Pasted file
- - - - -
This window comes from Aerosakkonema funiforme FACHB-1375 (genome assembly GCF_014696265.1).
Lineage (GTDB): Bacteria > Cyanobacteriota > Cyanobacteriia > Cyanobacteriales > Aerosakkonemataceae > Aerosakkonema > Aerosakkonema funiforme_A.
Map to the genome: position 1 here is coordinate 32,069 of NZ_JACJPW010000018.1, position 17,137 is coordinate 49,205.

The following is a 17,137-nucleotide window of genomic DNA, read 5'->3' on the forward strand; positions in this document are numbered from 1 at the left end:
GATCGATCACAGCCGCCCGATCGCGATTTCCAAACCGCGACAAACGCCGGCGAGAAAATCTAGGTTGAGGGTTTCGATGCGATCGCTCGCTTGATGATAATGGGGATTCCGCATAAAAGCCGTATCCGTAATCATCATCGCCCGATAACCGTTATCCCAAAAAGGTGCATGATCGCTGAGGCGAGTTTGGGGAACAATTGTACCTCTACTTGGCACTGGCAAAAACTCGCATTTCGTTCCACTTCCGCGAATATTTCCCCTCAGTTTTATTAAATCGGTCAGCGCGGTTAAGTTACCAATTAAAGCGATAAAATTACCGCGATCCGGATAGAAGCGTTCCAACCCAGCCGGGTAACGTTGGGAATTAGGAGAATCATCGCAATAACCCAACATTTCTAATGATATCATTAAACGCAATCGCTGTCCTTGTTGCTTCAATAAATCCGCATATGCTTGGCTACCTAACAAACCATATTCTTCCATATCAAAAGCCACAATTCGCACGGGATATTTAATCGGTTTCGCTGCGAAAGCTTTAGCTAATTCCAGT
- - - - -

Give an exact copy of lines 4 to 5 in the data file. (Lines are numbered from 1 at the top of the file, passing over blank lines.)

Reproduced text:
The following is a 17,137-nucleotide window of genomic DNA, read 5'->3' on the forward strand; positions in this document are numbered from 1 at the left end:
GATCGATCACAGCCGCCCGATCGCGATTTCCAAACCGCGACAAACGCCGGCGAGAAAATCTAGGTTGAGGGTTTCGATGCGATCGCTCGCTTGATGATAATGGGGATTCCGCATAAAAGCCGTATCCGTAATCATCATCGCCCGATAACCGTTATCCCAAAAAGGTGCATGATCGCTGAGGCGAGTTTGGGGAACAATTGTACCTCTACTTGGCACTGGCAAAAACTCGCATTTCGTTCCACTTCCGCGAATATTTCCCCTCAGTTTTATTAAATCGGTCAGCGCGGTTAAGTTACCAATTAAAGCGATAAAATTACCGCGATCCGGATAGAAGCGTTCCAACCCAGCCGGGTAACGTTGGGAATTAGGAGAATCATCGCAATAACCCAACATTTCTAATGATATCATTAAACGCAATCGCTGTCCTTGTTGCTTCAATAAATCCGCATATGCTTGGCTACCTAACAAACCATATTCTTCCATATCAAAAGCCACAATTCGCACGGGATATTTAATCGGTTTCGCTGCGAAAGCTTTAGCTAATTCCAGT